Have you ever wondered why your gasoline chainsaw starts running low just after letting off the throttle? The fault most certainly lies in your engine and its fuel delivery system. To help you solve this problem by yourself, this blog post shall discuss various causes that keep your chainsaw from running seamlessly. It shall also focus on the possible strategies that can be implemented to resolve the issue.
Chainsaw dies after letting off the throttle. Tips from a professional
If your chainsaw stalls after the throttle’s released, ensure that your air and fuel filters are clean and deposit-free. Examine your carburetor jets for fuel residues that could restrict the fuel flow and result in engine stalling or not starting at all. In some cases, a vapor lock in the fuel tank and a faulty ignition system can also trigger such problems.
In this blog, I will further give more insight on various causes that facilitate engine problems and what would cause a chainsaw not to idle.
- 1 How do you Fix a Chainsaw that Won’t Stay Running?
- 2 Why does my Chainsaw Bog down when I Pull the Trigger?
- 3 Why does my Chainsaw Run only on Choke?
- 4 What Would Cause a Chainsaw to not Idle?
How do you Fix a Chainsaw that Won’t Stay Running?
If your chainsaw engine doesn’t keep running after releasing the throttle, begin your troubleshooting by investigating the factors described in this section. These steps are mentioned in increasing order of complexity. If the initial easier steps don’t yield success, move next towards more advanced steps till the issue is resolved.
● 1. Vapor Lock:
The most common cause of your chainsaw operating slowly or dying out is a vapor lock in the fuel lines. I’ve seen cases where chainsaws were left out in the sun for a longer duration and then had this problem when they were started. Because of the high temperature, vapor accumulates in the fuel lines, preventing liquid fuel from approaching the carburetor.
The saw may start perfectly as a result of the lean mixture. When you rev it up, the higher temperature raises the vapor pressure, limiting the fuel supply altogether. When the saw gets hot, the engine may die out due to insufficient fuel being fed to the combustion chamber.
To prevent this, ensure the tank vents are not blocked with dirt or debris. The trapped gasoline fumes can escape through these valves. Likewise, open your gasoline cap for a few minutes to allow the pressure to normalize. Afterward, close it and start your chainsaw.
● 2. Clogged Carburetor:
Your chainsaw’s carburetor is where the air and fuel are mixed in the appropriate ratio. The air-fuel mix must include enough fuel to provide a “rich” fuel mixture. Let me tell you that the contents of your fuel will most certainly develop sticky white deposits over time. These deposits can choke the jets in the carburetor, limiting the fuel to the engine. When your engine is overheated, it will eventually die down because it does not receive enough gasoline to deliver the requisite power.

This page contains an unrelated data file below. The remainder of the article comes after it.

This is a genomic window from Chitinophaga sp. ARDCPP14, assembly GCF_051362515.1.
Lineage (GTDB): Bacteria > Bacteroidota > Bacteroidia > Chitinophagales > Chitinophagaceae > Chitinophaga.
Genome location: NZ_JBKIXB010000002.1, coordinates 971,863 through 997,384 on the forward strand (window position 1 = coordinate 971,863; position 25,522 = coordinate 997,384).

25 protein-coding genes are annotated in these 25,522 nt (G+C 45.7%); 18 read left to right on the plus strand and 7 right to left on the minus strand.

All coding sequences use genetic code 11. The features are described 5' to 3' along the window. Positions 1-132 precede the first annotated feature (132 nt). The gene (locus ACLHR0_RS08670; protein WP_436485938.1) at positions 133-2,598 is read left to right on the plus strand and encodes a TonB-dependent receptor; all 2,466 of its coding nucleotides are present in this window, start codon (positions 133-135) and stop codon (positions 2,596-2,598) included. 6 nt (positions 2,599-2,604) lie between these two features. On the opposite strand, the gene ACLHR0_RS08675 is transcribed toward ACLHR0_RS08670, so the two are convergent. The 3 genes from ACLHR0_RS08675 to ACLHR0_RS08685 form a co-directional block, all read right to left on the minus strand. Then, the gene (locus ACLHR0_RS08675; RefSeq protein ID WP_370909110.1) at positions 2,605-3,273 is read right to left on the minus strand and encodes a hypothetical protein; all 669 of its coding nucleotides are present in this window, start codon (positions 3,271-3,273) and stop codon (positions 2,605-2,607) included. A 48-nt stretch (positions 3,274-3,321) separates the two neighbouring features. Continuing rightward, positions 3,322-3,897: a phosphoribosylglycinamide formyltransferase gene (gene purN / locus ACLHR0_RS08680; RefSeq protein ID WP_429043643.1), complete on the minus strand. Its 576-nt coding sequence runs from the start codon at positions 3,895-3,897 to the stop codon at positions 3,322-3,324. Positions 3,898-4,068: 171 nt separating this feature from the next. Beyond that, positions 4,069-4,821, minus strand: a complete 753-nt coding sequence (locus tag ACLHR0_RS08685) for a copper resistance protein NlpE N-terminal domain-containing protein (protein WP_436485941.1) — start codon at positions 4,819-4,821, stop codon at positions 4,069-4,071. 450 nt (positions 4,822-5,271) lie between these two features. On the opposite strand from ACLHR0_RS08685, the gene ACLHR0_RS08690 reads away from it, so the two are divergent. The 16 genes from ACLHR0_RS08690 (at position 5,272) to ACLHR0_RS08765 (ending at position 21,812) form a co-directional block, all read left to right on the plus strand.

Get yourself a carburetor repair kit before you begin cleaning the clogged jets. A carb cleaner spray is an excellent tool for dislodging the gummy deposits in your jets and restoring your carburetor to a working state.
- Step 1: Access the carburetor: To begin cleaning your carburetor, remove the air filter to uncover your carburetor. The air filter is typically located towards the rear side of your chainsaw.
- Step 2: Remove and clean the bowl: Remove the bowl nut from the carburetor and remove the bowl. The bowl usually includes expired fuel and its subsequent residues. Any residues and old gasoline should be removed.
- Step 3: Spray the interior with carb cleaner: Spray carburetor cleaner liquid over the inside sections of the carburetor. Don’t forget to clean the bowl nut, which is itself a jet that is more vulnerable to clogging. When the spray comes out of the other end of a jet, it implies that any debris has been cleared.
● 3. Faulty Ignition:
The spark plug electrode facilitates combustion in the engine cylinder by providing a spark. Look for signs of wear and strain on your electrode. Also, examine the electrode for signs of black carbon deposition. This accumulation is quite likely to occur after prolonged usage and affects spark quality, particularly at higher firing temperatures.
Replace the electrode on your spark plug if it appears to be worn out. Injecting starting fluid from the choke valve is a good technique to test your spark plug. If the engine won’t start due to the fluid, or if it starts and stops. Then the issue lies with your ignition, which needs to be replaced.
● 4. Poor Compression:
It is important to remember that the air-fuel mixture must be compressed to sufficient pressure and temperature to generate enough power in the power stroke. I recently discovered a Poulan chainsaw with only one piston ring in its engine. It had a similar stall problem, and after inspection, the fuel distribution and ignition systems were operational.
The engine’s piston ring, however, had deteriorated to the point that the compression measured at high temperature was 0 psi. The piston ring normally prevents gases from seeping into the crankcase and maintains pressure during the compression stroke. However, because of thermal expansion, the piston’s wear rate increased at high cylinder temperatures, resulting in almost zero high-temperature compression.